These eight periods of government change are somewhat inaccurate. To talk about change at these points while ignoring the gradual changes that occurred at other times within the Song or Ming dynasties is – clearly – a generalization. Hopefully the benefits outweigh the costs.

Rating the degree and importance of the changes that occurred is also fraught with guesswork and error. However, in broad terms this is what happened:

  1. The First Emperor (Shi Huang Di) took the government of his home state of Chin (Qin) and imposed it on the other states that he conquered (Han, Zhao, Yan, Wei, and Chu). He set up the basic form of Imperial government. You can't get a bigger "change" than this.
  2. Emperor Wu Di formally accepted the principals of Confucianism in his management of the state. A small change, a mere matter of philosophy, and yet, profound in its implications.
  3. The usurpation of Wang Mang resulted in the rise to power of the direct Imperial family members at the top level of decision-making, especially the male relatives of the mother of the Emperor. Again, a fairly small change but the fall of the Han can be directly traced to this change.
  4. The Sui took their hybrid Chinese/Northern Horse Lord system and imposed it on the whole of China. For a time, women had real power and the Emperor was a military figure. This was a major change in Imperial government.
  5. The An Lushan rebellion forced the Imperial government into a wrenching and long lasting turn away from military power as the basis of the government and towards giving all real power to the educated elite. This was a small change to the system, and none of the Tang emperors were able to fully implement it.
  6. The Song completed the transition started by the Tang and implemented the world's first "modern" government: a bureaucracy based on merit. There is a great deal to admire about the Song system but their military ineffectiveness is a major weakness. This was a huge change to the Imperial system.
  7. The Ming tried to correct the problems of the Song – military leadership becoming a hereditary class, the Emperor by law forced to remain at the center of the government, etc. The problems with the Ming were subtle and took hundreds to years to manifest fully. The importance of the Ming changes grow upon careful reflection.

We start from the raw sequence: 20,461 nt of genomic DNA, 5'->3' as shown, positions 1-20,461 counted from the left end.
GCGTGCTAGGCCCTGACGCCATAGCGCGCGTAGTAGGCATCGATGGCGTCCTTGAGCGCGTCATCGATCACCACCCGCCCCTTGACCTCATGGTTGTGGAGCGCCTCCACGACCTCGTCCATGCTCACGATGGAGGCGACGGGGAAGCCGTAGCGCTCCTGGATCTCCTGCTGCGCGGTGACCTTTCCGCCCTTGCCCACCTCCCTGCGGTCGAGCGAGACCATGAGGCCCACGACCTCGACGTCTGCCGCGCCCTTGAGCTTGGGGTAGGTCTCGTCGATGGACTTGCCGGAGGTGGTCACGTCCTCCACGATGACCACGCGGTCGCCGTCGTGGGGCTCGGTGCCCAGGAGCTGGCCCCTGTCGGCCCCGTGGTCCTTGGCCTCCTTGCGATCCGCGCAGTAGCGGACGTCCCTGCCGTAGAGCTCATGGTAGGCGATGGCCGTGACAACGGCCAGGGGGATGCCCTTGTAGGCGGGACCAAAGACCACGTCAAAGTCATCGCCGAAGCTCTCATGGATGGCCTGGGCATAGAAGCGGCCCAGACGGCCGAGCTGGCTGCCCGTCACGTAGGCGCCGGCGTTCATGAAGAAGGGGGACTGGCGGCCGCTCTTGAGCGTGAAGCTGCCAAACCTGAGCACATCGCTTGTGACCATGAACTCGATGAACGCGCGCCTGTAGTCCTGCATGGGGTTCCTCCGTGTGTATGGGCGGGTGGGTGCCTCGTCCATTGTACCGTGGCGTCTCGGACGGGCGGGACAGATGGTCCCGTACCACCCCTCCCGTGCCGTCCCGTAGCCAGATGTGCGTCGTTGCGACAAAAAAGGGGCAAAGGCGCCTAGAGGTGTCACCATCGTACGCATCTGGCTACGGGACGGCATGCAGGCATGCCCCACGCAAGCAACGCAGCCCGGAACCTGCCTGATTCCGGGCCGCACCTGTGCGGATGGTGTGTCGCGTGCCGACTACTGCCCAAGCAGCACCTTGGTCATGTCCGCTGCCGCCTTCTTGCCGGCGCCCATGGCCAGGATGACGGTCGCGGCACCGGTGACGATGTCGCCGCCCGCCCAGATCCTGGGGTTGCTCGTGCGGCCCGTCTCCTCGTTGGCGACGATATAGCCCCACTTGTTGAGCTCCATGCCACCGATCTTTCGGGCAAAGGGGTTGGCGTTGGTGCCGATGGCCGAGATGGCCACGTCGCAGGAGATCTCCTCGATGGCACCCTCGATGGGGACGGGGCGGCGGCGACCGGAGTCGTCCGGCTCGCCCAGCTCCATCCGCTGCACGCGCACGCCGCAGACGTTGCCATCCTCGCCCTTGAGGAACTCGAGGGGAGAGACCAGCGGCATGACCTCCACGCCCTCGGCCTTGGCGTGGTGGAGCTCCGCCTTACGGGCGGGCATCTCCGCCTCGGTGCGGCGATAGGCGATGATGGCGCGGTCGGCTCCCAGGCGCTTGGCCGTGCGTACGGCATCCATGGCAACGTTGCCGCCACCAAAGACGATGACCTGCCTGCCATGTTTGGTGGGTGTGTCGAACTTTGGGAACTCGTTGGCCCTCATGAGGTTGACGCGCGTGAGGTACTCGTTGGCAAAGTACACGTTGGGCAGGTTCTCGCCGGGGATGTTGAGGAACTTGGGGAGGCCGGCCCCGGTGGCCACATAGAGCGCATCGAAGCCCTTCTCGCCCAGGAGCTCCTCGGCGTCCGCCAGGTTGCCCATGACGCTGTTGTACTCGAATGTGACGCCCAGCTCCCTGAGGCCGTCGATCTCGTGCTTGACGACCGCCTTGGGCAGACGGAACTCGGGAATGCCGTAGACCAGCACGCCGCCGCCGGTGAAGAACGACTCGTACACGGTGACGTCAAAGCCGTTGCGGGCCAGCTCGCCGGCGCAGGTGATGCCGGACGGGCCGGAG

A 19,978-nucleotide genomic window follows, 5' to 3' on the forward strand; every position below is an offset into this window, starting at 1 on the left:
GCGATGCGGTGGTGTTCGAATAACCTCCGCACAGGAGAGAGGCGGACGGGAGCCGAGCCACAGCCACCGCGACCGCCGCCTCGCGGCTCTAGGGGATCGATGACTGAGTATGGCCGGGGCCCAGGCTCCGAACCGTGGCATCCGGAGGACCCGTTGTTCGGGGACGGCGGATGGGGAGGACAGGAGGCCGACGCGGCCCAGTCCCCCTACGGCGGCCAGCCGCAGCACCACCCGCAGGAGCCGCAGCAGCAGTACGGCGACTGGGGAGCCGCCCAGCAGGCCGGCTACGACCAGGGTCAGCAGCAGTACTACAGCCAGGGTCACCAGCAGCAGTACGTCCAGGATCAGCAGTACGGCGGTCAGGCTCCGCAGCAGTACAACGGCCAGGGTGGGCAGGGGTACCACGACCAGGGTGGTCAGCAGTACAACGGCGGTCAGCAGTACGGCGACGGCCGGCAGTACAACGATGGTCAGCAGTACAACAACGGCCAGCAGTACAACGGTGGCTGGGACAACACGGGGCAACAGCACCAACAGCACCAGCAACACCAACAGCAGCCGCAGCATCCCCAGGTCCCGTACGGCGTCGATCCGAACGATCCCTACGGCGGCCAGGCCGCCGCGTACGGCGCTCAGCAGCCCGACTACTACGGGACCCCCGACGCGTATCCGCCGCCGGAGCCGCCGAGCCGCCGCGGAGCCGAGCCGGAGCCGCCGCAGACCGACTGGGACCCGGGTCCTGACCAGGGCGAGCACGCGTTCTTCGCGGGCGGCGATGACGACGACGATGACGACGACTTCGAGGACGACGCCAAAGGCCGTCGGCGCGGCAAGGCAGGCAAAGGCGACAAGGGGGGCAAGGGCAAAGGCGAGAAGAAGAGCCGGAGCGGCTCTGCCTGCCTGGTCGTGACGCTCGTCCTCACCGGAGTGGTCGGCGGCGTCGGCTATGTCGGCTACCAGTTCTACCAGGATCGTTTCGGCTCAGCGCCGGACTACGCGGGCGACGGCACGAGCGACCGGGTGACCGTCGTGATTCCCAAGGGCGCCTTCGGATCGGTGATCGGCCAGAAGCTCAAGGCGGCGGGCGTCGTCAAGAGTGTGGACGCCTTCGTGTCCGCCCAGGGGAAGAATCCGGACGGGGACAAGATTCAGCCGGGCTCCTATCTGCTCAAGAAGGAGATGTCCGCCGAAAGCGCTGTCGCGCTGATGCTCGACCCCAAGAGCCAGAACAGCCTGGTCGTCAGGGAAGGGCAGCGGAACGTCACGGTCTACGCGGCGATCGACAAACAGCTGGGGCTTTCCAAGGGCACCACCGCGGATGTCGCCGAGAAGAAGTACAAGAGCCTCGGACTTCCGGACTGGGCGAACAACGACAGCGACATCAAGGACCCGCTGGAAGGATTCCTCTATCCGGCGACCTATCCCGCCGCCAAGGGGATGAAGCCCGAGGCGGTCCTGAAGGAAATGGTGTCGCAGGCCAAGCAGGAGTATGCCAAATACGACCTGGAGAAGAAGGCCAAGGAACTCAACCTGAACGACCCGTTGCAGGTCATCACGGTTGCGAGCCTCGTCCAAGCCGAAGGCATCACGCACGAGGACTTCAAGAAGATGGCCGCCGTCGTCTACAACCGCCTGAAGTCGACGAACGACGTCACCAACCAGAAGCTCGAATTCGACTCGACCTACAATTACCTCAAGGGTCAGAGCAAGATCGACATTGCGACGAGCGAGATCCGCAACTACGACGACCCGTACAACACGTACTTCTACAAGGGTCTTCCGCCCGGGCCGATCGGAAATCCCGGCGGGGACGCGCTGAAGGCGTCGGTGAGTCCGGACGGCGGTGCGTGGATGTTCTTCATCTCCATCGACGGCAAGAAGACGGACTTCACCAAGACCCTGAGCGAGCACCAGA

8. The Manchu (Qing) in turn tried to correct the weaknesses of the Ming system with a new hereditary military class, the "Banner system", and an expansionist attitude towards their northern and western neighbors. Under the three great Manchu emperors China was the largest, richest, and most powerful state in the world. The changes here were actually quite small. In a real sense the Ming could have "become" the Manchu if they had wanted to.

One could argue that the changes in the Imperial system seem fairly small. The differences between the Egyptian Pharonic system, the Athenian Democracy, and the Roman Republic (to take three European governments) are probably greater than any of the differences in the Chinese Imperial system from beginning to end. So – from the perspective of people schooled in huge differences found in European systems of government over 4,000 years of history – the changes in the Chinese Imperial system could be thought of as of little consequence. I believe the changes are very interesting, because I see the modifications as conscious efforts to correct the mistakes of the past on the path toward making a more perfect government, much like we see modern governments trying to react "intelligently" to changes in the world around them. In this limited way, the Chinese governmental changes exhibit a modern mind-set.

I will go futher and argue that the Chinese Imperial government improved over the centuries. At the least, they fixed problems that led to serious breakdowns in earlier years. The Imperial system in its final form was far from a perfect government but it was a system I believe we in the present day can learn from.